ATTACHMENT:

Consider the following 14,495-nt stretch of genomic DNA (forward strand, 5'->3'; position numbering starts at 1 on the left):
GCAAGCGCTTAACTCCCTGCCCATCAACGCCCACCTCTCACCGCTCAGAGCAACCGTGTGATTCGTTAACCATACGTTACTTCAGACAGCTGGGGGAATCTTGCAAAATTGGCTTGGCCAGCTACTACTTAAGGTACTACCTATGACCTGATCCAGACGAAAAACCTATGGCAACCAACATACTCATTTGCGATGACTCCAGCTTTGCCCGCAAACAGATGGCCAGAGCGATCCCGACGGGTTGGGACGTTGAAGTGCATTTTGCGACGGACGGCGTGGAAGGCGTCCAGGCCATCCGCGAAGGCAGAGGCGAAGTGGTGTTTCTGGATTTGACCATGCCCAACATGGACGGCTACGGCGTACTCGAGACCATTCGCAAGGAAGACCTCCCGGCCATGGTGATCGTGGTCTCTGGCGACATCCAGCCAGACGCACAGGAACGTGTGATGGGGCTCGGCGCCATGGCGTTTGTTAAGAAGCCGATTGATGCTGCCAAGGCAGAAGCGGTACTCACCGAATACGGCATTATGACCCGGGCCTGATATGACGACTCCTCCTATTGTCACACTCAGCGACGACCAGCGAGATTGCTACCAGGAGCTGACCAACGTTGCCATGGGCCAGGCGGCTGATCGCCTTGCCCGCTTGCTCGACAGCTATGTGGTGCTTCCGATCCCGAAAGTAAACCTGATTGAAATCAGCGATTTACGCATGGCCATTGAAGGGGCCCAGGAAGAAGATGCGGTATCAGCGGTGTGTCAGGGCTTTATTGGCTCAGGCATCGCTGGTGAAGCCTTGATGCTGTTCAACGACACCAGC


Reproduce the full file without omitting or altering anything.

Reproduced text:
Consider the following 14,495-nt stretch of genomic DNA (forward strand, 5'->3'; position numbering starts at 1 on the left):
GCAAGCGCTTAACTCCCTGCCCATCAACGCCCACCTCTCACCGCTCAGAGCAACCGTGTGATTCGTTAACCATACGTTACTTCAGACAGCTGGGGGAATCTTGCAAAATTGGCTTGGCCAGCTACTACTTAAGGTACTACCTATGACCTGATCCAGACGAAAAACCTATGGCAACCAACATACTCATTTGCGATGACTCCAGCTTTGCCCGCAAACAGATGGCCAGAGCGATCCCGACGGGTTGGGACGTTGAAGTGCATTTTGCGACGGACGGCGTGGAAGGCGTCCAGGCCATCCGCGAAGGCAGAGGCGAAGTGGTGTTTCTGGATTTGACCATGCCCAACATGGACGGCTACGGCGTACTCGAGACCATTCGCAAGGAAGACCTCCCGGCCATGGTGATCGTGGTCTCTGGCGACATCCAGCCAGACGCACAGGAACGTGTGATGGGGCTCGGCGCCATGGCGTTTGTTAAGAAGCCGATTGATGCTGCCAAGGCAGAAGCGGTACTCACCGAATACGGCATTATGACCCGGGCCTGATATGACGACTCCTCCTATTGTCACACTCAGCGACGACCAGCGAGATTGCTACCAGGAGCTGACCAACGTTGCCATGGGCCAGGCGGCTGATCGCCTTGCCCGCTTGCTCGACAGCTATGTGGTGCTTCCGATCCCGAAAGTAAACCTGATTGAAATCAGCGATTTACGCATGGCCATTGAAGGGGCCCAGGAAGAAGATGCGGTATCAGCGGTGTGTCAGGGCTTTATTGGCTCAGGCATCGCTGGTGAAGCCTTGATGCTGTTCAACGACACCAGC